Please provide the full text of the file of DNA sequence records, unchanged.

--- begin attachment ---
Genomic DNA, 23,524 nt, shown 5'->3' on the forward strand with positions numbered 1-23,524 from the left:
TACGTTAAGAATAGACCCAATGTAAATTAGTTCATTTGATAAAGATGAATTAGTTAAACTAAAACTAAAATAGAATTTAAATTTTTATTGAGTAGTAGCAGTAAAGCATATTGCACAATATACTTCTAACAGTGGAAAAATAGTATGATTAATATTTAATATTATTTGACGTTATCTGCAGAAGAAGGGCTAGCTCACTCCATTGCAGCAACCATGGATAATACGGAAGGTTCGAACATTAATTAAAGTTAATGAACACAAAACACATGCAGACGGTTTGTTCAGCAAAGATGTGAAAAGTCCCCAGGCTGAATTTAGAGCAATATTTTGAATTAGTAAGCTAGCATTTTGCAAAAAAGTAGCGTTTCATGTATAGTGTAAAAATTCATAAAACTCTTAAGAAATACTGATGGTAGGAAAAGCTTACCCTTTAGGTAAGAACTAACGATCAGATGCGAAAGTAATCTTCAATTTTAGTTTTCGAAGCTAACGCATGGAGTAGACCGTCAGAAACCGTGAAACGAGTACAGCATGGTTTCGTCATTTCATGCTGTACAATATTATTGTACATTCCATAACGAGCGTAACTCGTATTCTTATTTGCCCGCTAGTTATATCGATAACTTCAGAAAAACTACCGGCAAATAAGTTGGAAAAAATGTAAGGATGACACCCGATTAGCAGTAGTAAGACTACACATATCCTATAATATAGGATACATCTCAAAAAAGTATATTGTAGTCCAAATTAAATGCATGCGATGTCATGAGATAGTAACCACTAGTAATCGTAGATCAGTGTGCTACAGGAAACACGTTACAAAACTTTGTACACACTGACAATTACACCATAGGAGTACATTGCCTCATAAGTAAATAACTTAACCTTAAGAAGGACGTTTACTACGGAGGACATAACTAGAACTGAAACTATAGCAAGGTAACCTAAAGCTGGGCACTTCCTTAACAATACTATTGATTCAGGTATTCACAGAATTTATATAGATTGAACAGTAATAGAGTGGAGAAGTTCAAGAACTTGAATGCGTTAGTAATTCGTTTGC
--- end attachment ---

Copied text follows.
Genomic DNA, 23,524 nt, shown 5'->3' on the forward strand with positions numbered 1-23,524 from the left:
TACGTTAAGAATAGACCCAATGTAAATTAGTTCATTTGATAAAGATGAATTAGTTAAACTAAAACTAAAATAGAATTTAAATTTTTATTGAGTAGTAGCAGTAAAGCATATTGCACAATATACTTCTAACAGTGGAAAAATAGTATGATTAATATTTAATATTATTTGACGTTATCTGCAGAAGAAGGGCTAGCTCACTCCATTGCAGCAACCATGGATAATACGGAAGGTTCGAACATTAATTAAAGTTAATGAACACAAAACACATGCAGACGGTTTGTTCAGCAAAGATGTGAAAAGTCCCCAGGCTGAATTTAGAGCAATATTTTGAATTAGTAAGCTAGCATTTTGCAAAAAAGTAGCGTTTCATGTATAGTGTAAAAATTCATAAAACTCTTAAGAAATACTGATGGTAGGAAAAGCTTACCCTTTAGGTAAGAACTAACGATCAGATGCGAAAGTAATCTTCAATTTTAGTTTTCGAAGCTAACGCATGGAGTAGACCGTCAGAAACCGTGAAACGAGTACAGCATGGTTTCGTCATTTCATGCTGTACAATATTATTGTACATTCCATAACGAGCGTAACTCGTATTCTTATTTGCCCGCTAGTTATATCGATAACTTCAGAAAAACTACCGGCAAATAAGTTGGAAAAAATGTAAGGATGACACCCGATTAGCAGTAGTAAGACTACACATATCCTATAATATAGGATACATCTCAAAAAAGTATATTGTAGTCCAAATTAAATGCATGCGATGTCATGAGATAGTAACCACTAGTAATCGTAGATCAGTGTGCTACAGGAAACACGTTACAAAACTTTGTACACACTGACAATTACACCATAGGAGTACATTGCCTCATAAGTAAATAACTTAACCTTAAGAAGGACGTTTACTACGGAGGACATAACTAGAACTGAAACTATAGCAAGGTAACCTAAAGCTGGGCACTTCCTTAACAATACTATTGATTCAGGTATTCACAGAATTTATATAGATTGAACAGTAATAGAGTGGAGAAGTTCAAGAACTTGAATGCGTTAGTAATTCGTTTGC